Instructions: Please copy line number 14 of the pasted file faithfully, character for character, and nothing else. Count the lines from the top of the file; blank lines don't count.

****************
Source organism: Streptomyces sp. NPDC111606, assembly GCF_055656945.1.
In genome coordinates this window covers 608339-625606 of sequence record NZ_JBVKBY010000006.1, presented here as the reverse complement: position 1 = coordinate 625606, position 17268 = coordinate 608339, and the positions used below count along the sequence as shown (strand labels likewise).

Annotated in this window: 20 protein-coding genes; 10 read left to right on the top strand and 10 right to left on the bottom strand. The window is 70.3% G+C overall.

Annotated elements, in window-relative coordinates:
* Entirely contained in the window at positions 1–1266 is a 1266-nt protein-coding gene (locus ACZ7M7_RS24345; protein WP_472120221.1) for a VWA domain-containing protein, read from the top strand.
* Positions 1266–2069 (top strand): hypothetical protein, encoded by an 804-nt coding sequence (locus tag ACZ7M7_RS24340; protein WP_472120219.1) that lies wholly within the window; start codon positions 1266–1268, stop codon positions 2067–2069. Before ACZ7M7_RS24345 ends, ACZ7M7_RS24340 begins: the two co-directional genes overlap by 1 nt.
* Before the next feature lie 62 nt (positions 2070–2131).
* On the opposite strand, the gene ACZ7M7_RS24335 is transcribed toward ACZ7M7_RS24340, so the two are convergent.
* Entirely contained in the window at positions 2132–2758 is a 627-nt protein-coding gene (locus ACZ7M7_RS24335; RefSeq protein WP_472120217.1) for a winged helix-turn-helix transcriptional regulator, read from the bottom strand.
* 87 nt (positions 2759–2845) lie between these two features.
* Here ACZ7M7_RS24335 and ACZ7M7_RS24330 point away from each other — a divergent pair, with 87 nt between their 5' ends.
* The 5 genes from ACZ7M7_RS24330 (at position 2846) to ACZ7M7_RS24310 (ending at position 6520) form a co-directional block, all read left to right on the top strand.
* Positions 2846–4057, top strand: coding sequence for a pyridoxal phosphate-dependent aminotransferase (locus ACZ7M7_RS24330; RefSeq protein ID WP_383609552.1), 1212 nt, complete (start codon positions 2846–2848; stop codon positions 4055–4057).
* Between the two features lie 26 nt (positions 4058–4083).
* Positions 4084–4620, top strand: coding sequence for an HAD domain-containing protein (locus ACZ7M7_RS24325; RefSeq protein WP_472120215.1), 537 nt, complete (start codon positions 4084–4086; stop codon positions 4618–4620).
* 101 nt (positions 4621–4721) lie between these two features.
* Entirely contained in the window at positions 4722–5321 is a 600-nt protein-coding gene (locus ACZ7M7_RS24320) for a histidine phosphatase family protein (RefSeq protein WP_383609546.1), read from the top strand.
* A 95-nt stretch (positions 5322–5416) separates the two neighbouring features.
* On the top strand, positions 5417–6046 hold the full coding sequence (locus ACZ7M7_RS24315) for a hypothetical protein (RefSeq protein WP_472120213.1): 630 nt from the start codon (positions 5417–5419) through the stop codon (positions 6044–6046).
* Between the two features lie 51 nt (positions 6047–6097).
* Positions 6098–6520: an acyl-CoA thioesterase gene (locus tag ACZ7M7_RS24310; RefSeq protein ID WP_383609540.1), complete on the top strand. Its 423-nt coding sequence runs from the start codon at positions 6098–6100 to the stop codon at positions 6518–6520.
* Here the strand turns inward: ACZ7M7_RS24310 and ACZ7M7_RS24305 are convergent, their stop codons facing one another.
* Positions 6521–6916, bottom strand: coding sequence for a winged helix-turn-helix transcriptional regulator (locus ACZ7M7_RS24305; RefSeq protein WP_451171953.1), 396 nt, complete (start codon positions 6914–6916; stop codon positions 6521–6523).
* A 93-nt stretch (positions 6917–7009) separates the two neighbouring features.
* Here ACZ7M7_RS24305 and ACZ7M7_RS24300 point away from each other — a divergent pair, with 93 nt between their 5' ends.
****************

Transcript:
* Between the two features lie 26 nt (positions 4058–4083).